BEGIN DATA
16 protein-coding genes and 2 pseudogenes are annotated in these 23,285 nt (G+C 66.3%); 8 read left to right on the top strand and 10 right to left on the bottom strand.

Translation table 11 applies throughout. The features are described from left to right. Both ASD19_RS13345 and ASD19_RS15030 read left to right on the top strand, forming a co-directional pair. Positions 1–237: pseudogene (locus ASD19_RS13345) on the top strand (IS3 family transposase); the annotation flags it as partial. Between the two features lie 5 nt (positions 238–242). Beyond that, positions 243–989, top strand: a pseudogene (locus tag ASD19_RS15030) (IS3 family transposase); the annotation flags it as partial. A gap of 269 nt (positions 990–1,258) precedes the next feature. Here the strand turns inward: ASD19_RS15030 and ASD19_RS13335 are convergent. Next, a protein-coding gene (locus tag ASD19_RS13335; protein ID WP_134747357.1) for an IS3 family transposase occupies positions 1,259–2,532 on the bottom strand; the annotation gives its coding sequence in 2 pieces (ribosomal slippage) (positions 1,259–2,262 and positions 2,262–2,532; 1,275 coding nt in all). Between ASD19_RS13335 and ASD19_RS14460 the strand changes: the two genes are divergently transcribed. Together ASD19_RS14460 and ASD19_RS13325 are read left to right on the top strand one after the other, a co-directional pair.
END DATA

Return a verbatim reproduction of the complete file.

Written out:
16 protein-coding genes and 2 pseudogenes are annotated in these 23,285 nt (G+C 66.3%); 8 read left to right on the top strand and 10 right to left on the bottom strand.

Translation table 11 applies throughout. The features are described from left to right. Both ASD19_RS13345 and ASD19_RS15030 read left to right on the top strand, forming a co-directional pair. Positions 1–237: pseudogene (locus ASD19_RS13345) on the top strand (IS3 family transposase); the annotation flags it as partial. Between the two features lie 5 nt (positions 238–242). Beyond that, positions 243–989, top strand: a pseudogene (locus tag ASD19_RS15030) (IS3 family transposase); the annotation flags it as partial. A gap of 269 nt (positions 990–1,258) precedes the next feature. Here the strand turns inward: ASD19_RS15030 and ASD19_RS13335 are convergent. Next, a protein-coding gene (locus tag ASD19_RS13335; protein ID WP_134747357.1) for an IS3 family transposase occupies positions 1,259–2,532 on the bottom strand; the annotation gives its coding sequence in 2 pieces (ribosomal slippage) (positions 1,259–2,262 and positions 2,262–2,532; 1,275 coding nt in all). Between ASD19_RS13335 and ASD19_RS14460 the strand changes: the two genes are divergently transcribed. Together ASD19_RS14460 and ASD19_RS13325 are read left to right on the top strand one after the other, a co-directional pair.